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Augusta in Richmond County, Georgia — The American South (South Atlantic)
 

Cotton

 
 
Cotton Marker image. Click for full size.
By Cosmos Mariner, May 11, 2017
1. Cotton Marker
Inscription.
Although was cultivated an in small quantities in the South during the eighteenth century, it was not considered a profitable crop because of the difficulty of separating the seed from the fiber.

In 1793, Eli Whitney, a young man from Massachusetts, accepted a teaching position in Georgia, and while residing as a guest on a friend's plantation, invented a device that would mechanically separate cotton seed from the fibers. Whitney's cotton engine or "gin" transformed the economy of the South.

Cotton became the great crop of the region, and the nation's main export. With every decade, production doubled, and most Southerners agreed with South Carolina Senator James Hammond's exclamation, "Cotton is King!"

As the center of a vast cotton growing empire, Augusta prospered as the second largest inland cotton market in the world, a distinction that it claimed until the mid-twentieth century.

Reynolds Street with its warehouses along the river was known as "Cotton Row.” The stacked bales were so numerous during seasons of peak market activity, that a person could walk on top of the bales in every block "from Fifth Street to Thirteenth Street.”
 
Location. 33° 28.686′ N, 81° 57.837′ W. Marker is in
Marker detail: Cotton bales, c1920 image. Click for full size.
By Cosmos Mariner, May 11, 2017
2. Marker detail: Cotton bales, c1920
Cotton bales are shown stacked along Eighth Street.
Photograph Courtesy of The Augusta-Richmond County Museum
Augusta, Georgia, in Richmond County. Marker can be reached from 8th Street north of Reynolds Street, on the left when traveling north. Touch for map. Marker is located on the Augusta Riverwalk at the 8th Street crossing. Marker is at or near this postal address: 2 8th Street, Augusta GA 30901, United States of America.
 
Other nearby markers. At least 8 other markers are within walking distance of this marker. Floods (a few steps from this marker); Founding of Augusta (a few steps from this marker); Great Indian Warrior / Trading Path (within shouting distance of this marker); William Bartram Trail (within shouting distance of this marker); The Levee (within shouting distance of this marker); De Soto In Georgia (within shouting distance of this marker); Indians (within shouting distance of this marker); Industrial Heritage (within shouting distance of this marker). Touch for a list and map of all markers in Augusta.
 
Related marker. Click here for another marker that is related to this marker. Augusta Cotton Industry
 
Also see . . .
1. Augusta Cotton Exchange Building. Located on the banks of the Savannah River, Augusta has long been associated with the cotton industry. At its height, Augusta was the second largest inland cotton market in the world. During that time, a group of prominent merchants organized the Augusta Cotton Exchange, and by 1878, its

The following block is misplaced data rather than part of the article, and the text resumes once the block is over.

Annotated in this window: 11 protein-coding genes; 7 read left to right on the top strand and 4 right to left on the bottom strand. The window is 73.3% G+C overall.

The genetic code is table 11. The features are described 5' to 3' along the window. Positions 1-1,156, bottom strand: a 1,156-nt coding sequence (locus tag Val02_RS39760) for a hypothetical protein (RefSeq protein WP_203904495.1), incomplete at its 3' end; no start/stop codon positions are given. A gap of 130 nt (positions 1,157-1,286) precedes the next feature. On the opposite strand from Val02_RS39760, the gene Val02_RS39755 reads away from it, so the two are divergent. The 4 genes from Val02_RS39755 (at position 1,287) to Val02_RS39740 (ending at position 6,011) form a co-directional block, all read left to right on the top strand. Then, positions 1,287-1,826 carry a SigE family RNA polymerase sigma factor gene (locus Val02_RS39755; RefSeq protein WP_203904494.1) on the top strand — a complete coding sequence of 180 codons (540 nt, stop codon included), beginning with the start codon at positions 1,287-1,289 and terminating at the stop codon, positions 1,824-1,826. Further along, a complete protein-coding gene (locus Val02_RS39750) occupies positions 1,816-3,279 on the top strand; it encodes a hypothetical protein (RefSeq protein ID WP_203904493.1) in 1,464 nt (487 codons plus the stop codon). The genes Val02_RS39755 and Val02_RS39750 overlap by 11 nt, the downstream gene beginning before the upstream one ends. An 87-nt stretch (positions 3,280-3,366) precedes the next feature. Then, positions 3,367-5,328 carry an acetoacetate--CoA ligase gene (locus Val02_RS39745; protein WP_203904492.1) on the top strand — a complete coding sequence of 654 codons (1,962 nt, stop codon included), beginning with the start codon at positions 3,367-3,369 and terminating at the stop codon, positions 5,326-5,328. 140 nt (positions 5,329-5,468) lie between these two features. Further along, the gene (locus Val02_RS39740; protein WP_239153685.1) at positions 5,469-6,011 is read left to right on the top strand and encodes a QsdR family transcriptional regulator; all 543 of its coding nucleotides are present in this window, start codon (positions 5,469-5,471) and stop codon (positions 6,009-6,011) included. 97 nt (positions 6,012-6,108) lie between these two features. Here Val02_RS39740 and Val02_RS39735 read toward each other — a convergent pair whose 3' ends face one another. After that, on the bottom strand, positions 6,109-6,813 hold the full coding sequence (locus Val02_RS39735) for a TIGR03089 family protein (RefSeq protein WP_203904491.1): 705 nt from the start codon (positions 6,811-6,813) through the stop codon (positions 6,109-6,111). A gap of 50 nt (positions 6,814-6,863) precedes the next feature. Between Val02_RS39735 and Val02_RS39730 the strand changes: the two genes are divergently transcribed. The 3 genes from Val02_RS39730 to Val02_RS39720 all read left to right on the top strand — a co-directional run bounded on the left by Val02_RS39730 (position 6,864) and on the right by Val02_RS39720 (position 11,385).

Marker detail: The season's first bale, 1923 image. Click for full size.
By Cosmos Mariner, May 11, 2017
3. Marker detail: The season's first bale, 1923
The season's first bale of cotton received at the Augusta Cotton Exchange.
Photograph Courtesy of The Augusta-Richmond County Museum
facilities received and processed 200,000 bales of cotton. In 1885, the city had eight cotton manufacturers. Eventually Augusta’s economic dependence on cotton began to decline due to the infestation of the boll weevil, and by 1964 the city no longer operated an exchange. (Submitted on February 22, 2018, by Cosmos Mariner of Cape Canaveral, Florida.) 

2. History Of The Cotton Industry In Georgia. Since the success of a labor-intensive crop like cotton was directly tied to the ability of a landowner to procure workers, white Georgians bought slaves in record numbers. The promise of a bumper cotton crop not only changed the state’s agricultural history but also literally caused the enslavement of hundreds of thousands of men and women. Slaves planted, chopped, and picked cotton; they cleared and dug drainage ditches to create more cotton land. The international slave trade geared up to meet this new labor demand, and as a result, slavery and cotton tightened their grip on the state. From 1791 to 1801 Georgia’s cotton production increased by a factor of twenty. (Submitted on February 22, 2018, by Cosmos Mariner of Cape Canaveral, Florida.) 
 
Categories. AgricultureIndustry & Commerce
 
Cotton Marker (<i>wide view; Savannah River in background</i>) image. Click for full size.
By Cosmos Mariner, May 11, 2017
4. Cotton Marker (wide view; Savannah River in background)
Augusta Cotton Exchange image. Click for full size.
By Cosmos Mariner, May 10, 2017
5. Augusta Cotton Exchange
Designed by Enoch William Brown, the Augusta Cotton Exchange Building was constructed in the mid-1880s at the height of both the production and trade of cotton in Augusta. The ornate cast-iron entrance elements underneath the projecting round corner turret complement the vigorous brick and stone details of this significant High Victorian building.
Augusta Cotton Exchange Detail image. Click for full size.
By Cosmos Mariner, May 10, 2017
6. Augusta Cotton Exchange Detail
 
 
Credits. This page was last revised on February 23, 2018. This page originally submitted on February 22, 2018, by Cosmos Mariner of Cape Canaveral, Florida. This page has been viewed 54 times since then. Photos:   1, 2, 3, 4, 5, 6. submitted on February 22, 2018, by Cosmos Mariner of Cape Canaveral, Florida. • Bernard Fisher was the editor who published this page.
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